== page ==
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Original research article
Birth weight in pregnancies complicated by maternal heart disease
  1. Matthew Cauldwell1,
  2. Philip Steer1,
  3. Monique Sterrenburg2,
  4. Suzanne Wallace3,
  5. Gemma Malin3,
  6. Gemma Ulivi4,
  7. Thomas Everett4,
  8. Adam Daniel Jakes5,
  9. Catherine E G Head6,
  10. Aarthi R Mohan7,
  11. Sophie Haynes7,
  12. Margaret Simpson8,
  13. Janet Brennand9,
  14. Mark R Johnson1
  1. 1 Academic Department of Obstetrics and Gynaecology, Chelsea and Westminster Hospital, London, UK
  2. 2 Department of Human Development and Health, Princess Anne Hospital, Southampton, UK
  3. 3 Department of Obstetrics, Nottingham City Hospital, Nottingham, UK
  4. 4 Department of Obstetrics, Leeds Teaching Hospitals NHS Trust, Leeds, UK
  5. 5 Department of Obstetrics, Guy’s and Saint Thomas’ NHS Foundation Trust, London, UK
  6. 6 Adult Congenital Heart Disease Service, St Thomas’ Hospital, London, UK
  7. 7 Department of Obstetrics, University Hospitals Bristol NHS Foundation Trust, Bristol, UK
  8. 8 Scottish Adult Congenital Cardiac Service, Golden Jubilee National Hospital, Glasgow, UK
  9. 9 Department of Obstetrics, Queen Elizabeth University Hospital, Glasgow, UK
  1. Correspondence to Dr Matthew Cauldwell, Academic Department of Obstetrics and Gynaecology, Chelsea and Westminster Hospital, London SW10 9NH, UK; mrc100{at}


Objective To assess median and percentile birthweight distribution in women with various groups of heart disease relative to a contemporaneous comparison group.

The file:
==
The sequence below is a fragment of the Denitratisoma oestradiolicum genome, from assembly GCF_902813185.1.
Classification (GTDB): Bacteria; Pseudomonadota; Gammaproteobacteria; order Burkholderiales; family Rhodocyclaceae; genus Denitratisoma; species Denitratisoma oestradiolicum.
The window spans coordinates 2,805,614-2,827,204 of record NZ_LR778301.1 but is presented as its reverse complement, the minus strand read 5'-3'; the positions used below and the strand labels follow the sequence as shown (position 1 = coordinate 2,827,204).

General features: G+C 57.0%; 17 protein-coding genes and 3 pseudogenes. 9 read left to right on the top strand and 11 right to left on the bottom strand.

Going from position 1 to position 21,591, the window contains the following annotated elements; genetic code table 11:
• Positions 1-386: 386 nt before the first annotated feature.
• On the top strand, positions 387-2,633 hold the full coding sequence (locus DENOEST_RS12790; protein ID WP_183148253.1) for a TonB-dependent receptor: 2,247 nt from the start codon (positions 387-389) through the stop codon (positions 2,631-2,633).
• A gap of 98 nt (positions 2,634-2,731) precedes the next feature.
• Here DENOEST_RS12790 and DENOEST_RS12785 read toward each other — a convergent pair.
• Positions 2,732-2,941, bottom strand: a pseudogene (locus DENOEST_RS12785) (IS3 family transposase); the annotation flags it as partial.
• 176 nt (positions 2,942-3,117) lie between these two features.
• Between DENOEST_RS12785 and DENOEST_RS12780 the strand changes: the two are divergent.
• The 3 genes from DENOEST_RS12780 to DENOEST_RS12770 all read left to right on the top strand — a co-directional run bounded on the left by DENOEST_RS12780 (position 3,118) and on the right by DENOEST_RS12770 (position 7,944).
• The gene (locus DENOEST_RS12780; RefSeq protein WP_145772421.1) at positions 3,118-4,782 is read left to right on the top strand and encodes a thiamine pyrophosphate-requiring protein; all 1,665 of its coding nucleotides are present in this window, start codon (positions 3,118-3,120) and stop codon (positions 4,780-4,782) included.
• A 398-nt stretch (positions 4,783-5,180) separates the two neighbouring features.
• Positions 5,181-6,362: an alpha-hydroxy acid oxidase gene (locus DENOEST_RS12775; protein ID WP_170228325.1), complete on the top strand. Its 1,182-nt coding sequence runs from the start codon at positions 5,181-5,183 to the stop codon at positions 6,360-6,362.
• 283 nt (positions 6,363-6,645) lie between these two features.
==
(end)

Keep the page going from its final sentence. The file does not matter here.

Methods Data on birth weight and gestational age were collected from 1321 pregnancies ≥24 weeks’ gestation in 1053 women with heart disease from seven UK maternity units. Women were assigned to one of 16 groups according to their cardiac lesion. In units where it was possible, data on two births, one delivering before and one after index cases, were collected, giving 2307 comparators. Birthweight percentiles (corrected for gestational age, sex and parity) were calculated using Aberdeen norms. We assessed the association of birth weight with cardiac lesion, maternal hypoxaemia (saturations <90%), systemic ventricular function and beta-blockers.

Results 1321 pregnancies in women with heart disease and 2307 comparators were studied. Almost all groups with heart disease had lower median and percentile birth weights than comparators, significantly in 10 groups, the biggest effect seen in women with Fontan circulation, pulmonary hypertension, prosthetic heart valves, systemic right ventricle, Marfan syndrome, repaired tetralogy of Fallot and cardiomyopathy (in that order). In 307 pregnancies, women took beta-blockers; median birth weight adjusted for maternal age, parity and the effect of the cardiac lesion was 3116.7 g (IQR 790.4) when beta-blockers were used and 3354.3 g (IQR 634.1) when they were not (p<0.001). 17 women had saturations <90%, and median birth weight was significantly lower, 3105.4 g (IQR 1288.9) versus 3387.7 g (IQR 729.8) (p=0.006).

Conclusion Our findings identify specific groups of women with heart disease at risk of having a small baby.

  • pregnancy
  • congenital heart disease

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  • Contributors MC conceived the idea for the study and designed the data collection and collated data from C&W. MS, SW, GM, GU, TE, ADJ, ARM, SH, MS and JB were responsible for data collection at each of the other sites. MC and PS analysed the data. MC wrote the first draft revised by MRJ and PS. All authors reviewed and approved the final version of the manuscript.

  • Funding The authors have not declared a specific grant for this research from any funding agency in the public, commercial or not-for-profit sectors.

  • Competing interests None declared.

  • Patient consent Not required.

  • Provenance and peer review Not commissioned; externally peer reviewed.